Following is a chronology of Alice Hamilton's life and work. For further information, see Notable American Women: The Modern Period and Hamilton's autobiography, Exploring the Dangerous Trades (Boston: Little, Brown, 1942). See also Hamilton family papers (MC 278), available on microfilm (M-24).

Born in New York city; raised in Fort Wayne, Indiana
Attends Miss Porter's School, Farmington, Connecticut
Earns M.D. from University of Michigan; interns at Northwestern Hospital for Women and Children, Minneapolis
Interns at New England Hospital for Women and Children, Boston
Works in bacteriology laboratory, University of Michigan
Does postgraduate study in bacteriology and pathology in Germany
Postgraduate study at Johns Hopkins Medical School, Baltimore
Appointed professor of pathology at the Woman's Medical School of Northwestern University
Becomes resident and active member of Hull House
Works as bacteriologist at Memorial Institute for Infectious Diseases, Chicago
Investigates typhoid epidemic and drug traffic in Chicago
Studies at Pasteur Institute, Paris
Studies industrial diseases on her own
Appointed to the Illinois Commission on Occupational Diseases
Appointed supervisor of the Illinois Commission on Occupational Diseases, concentrating on lead poisoning
Appointed special investigator for United States Department of Labor; investigates lead
Works for Bureau of Labor Statistics, United States Department of Labor; investigates rubber, munitions, other industries
Delegate to first International Congress of Women (The Hague)
Visits German-occupied Belgium
Travels to war capitals and discusses Congress's peace proposal
Appointed Assistant Professor of Industrial Medicine, Harvard Medical School (after 1928, Harvard School of Public Health), Harvard's first woman professor
Attends second International Congress of Women (Zurich)
Visits Germany to investigate postwar famine
Consultant to General Electric
Reviews industrial hygiene in U.S.S.R.
Serves two consecutive terms on Health Committee of League of Nations
Publishes Industrial Poisons in the United States
Member, Herbert Hoover's President's Research Committee on Social Trends
Travels in Nazi Germany
Publishes Industrial Toxicology
Retires from Harvard, moves to Hadlyme, Connecticut with sister Margaret and Clara Landsberg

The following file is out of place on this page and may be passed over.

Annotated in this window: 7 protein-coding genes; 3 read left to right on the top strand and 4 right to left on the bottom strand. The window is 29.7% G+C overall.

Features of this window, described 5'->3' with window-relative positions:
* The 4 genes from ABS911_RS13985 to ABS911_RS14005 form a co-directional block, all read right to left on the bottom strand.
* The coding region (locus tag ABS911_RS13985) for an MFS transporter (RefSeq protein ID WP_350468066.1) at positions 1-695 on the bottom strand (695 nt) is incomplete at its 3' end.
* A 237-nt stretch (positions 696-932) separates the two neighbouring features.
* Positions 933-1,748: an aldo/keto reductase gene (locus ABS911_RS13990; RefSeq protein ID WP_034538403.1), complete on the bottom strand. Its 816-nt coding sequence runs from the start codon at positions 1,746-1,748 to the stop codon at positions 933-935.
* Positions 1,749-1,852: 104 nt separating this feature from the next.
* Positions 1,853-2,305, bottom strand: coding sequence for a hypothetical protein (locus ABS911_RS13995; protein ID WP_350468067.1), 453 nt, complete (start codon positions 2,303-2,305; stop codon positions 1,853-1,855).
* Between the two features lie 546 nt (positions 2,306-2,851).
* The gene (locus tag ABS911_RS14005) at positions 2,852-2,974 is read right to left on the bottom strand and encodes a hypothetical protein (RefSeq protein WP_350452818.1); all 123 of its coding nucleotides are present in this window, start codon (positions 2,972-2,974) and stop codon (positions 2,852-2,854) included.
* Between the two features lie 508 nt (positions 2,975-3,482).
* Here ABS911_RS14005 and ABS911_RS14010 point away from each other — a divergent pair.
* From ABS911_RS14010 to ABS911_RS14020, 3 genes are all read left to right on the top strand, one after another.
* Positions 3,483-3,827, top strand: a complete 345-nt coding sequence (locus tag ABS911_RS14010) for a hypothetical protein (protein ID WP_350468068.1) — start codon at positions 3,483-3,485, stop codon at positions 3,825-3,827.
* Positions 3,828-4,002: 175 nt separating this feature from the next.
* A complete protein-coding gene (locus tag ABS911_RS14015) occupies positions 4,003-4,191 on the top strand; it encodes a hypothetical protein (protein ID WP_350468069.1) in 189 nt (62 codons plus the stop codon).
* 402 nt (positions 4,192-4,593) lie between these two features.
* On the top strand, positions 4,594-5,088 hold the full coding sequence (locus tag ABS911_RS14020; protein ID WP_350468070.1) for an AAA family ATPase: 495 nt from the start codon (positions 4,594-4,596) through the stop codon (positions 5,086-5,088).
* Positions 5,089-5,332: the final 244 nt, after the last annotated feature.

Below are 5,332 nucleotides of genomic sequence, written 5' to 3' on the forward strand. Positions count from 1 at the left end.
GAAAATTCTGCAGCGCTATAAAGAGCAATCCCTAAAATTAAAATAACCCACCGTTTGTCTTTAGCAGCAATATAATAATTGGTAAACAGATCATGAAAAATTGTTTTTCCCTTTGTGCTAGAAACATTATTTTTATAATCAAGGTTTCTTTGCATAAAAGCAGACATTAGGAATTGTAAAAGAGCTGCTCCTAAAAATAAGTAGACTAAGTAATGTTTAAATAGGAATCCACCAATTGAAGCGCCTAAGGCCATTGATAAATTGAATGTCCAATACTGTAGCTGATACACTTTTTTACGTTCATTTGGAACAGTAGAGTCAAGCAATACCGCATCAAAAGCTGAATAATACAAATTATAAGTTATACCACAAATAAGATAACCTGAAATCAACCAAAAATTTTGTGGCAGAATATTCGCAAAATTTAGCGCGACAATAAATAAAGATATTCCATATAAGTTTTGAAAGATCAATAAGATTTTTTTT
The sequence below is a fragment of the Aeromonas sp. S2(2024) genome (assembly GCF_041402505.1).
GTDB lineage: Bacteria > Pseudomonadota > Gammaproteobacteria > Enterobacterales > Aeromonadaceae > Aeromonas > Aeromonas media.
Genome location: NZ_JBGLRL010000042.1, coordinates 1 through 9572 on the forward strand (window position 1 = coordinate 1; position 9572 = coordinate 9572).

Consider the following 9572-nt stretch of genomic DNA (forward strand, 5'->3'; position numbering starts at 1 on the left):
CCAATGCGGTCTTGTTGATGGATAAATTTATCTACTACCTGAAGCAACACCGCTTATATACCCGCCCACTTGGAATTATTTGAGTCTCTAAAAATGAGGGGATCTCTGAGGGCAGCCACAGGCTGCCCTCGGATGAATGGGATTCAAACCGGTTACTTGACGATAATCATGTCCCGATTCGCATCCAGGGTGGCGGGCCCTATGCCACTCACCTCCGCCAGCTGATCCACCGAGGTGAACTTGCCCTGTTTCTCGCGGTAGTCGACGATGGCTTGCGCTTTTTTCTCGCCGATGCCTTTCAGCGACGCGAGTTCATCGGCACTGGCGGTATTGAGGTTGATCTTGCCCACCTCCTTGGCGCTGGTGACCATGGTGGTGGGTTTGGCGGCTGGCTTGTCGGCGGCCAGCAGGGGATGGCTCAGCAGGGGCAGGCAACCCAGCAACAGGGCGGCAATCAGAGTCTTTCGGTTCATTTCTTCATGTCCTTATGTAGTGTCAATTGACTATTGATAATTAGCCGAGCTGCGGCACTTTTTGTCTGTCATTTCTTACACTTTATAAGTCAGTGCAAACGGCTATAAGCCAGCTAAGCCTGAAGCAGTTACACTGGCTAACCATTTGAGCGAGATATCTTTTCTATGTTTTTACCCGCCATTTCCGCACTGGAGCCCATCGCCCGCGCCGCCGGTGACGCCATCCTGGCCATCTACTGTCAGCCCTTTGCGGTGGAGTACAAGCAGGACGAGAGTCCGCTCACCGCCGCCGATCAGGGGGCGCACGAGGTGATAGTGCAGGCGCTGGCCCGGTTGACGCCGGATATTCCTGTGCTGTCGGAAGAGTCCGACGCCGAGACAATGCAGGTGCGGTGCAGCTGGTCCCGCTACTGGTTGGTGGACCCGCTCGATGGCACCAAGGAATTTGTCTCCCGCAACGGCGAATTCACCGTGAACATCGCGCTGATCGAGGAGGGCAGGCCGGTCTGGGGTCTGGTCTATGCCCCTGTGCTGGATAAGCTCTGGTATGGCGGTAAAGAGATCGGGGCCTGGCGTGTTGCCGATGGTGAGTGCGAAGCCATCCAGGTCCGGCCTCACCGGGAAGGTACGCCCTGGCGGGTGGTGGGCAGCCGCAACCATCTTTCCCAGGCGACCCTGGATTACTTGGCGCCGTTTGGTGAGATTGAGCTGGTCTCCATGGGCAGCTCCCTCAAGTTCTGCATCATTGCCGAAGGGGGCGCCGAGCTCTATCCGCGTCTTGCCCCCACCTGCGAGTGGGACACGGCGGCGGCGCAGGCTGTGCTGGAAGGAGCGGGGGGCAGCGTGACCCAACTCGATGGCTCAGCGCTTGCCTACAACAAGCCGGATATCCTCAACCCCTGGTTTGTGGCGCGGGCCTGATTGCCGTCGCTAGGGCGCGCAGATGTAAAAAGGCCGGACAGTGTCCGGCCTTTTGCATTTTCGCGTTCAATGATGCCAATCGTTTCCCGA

Consultant to Labor Department's Division of Labor Standards
Conducts field study of conditions in viscose rayon industry for Division of Labor Standards
Publishes autobiography, Exploring the Dangerous Trades
President of National Consumers' League
Publishes revised edition of Industrial Toxicology with Harriet Hardy
Dies in Hadlyme at the age of 101


The collection is arranged in four series:

  1. I. Biographical material, 1915-1987, undated (#1-9ao, Vt-34.1)
  2. II. Political and civil liberties issues, 1921-1953, undated (#10-21)
  3. III. Speeches and writings, 1916-1965, undated (#22-27)
  4. IV. Medical and professional papers, 1909-1955, undated (#28-84)

Immediate Source of Acquisition

Accession numbers: 53-28, 70-lll, 88-M35

These papers of Alice Hamilton were given to the Schlesinger Library in May 1953 and September 1970 by Alice Hamilton. The videotape was a gift of the National Institute for Occupational Safety and Health in March 1988.

Related Material:

There is related material at the Schlesinger Library; see Hamilton family papers, 1818-1974 (MC 278); Hamilton family papers, 1879-1947 (84-M210); Hamilton family additional papers, 1850-1976 (83-M175); Letters to Effie B. Collins from Alice Hamilton, 1919-1960s (A/C712); and Shirley Camper Soman Collection on Alice Hamilton, 1865-1969 (A/S693).

Container list

  1. Box 1: 2-26
  2. Box 2: 27-41
  3. Box 3: 42-54
  4. Box 4: 55-77
  5. Box 5: 78-84

Processing Information

Processed: August 1983

By: Krystyna von Henneberg

Updated: April 2015

By: Anne Engelhart

The Schlesinger Library attempts to provide a basic level of preservation and access for all collections, and does more extensive processing of higher priority collections as time and resources permit.  Finding aids may be updated periodically to account for new acquisitions to the collection and/or revisions in arrangement and description.

Hamilton, Alice, 1869-1970. Papers of Alice Hamilton, 1909-1987 (inclusive), 1909-1965 (bulk): A Finding Aid
Arthur and Elizabeth Schlesinger Library on the History of Women in America
Language of description
These papers were processed with a grant from Clara Goldberg Schiffer.

Repository Details

Part of the Schlesinger Library, Radcliffe Institute Repository

The preeminent research library on the history of women in the United States, the Schlesinger Library documents women's lives from the past and present for the future. In addition to its traditional strengths in the history of feminisms, women’s health, and women’s activism, the Schlesinger collections document the intersectional workings of race and ethnicity, gender, sexuality, and class in American history.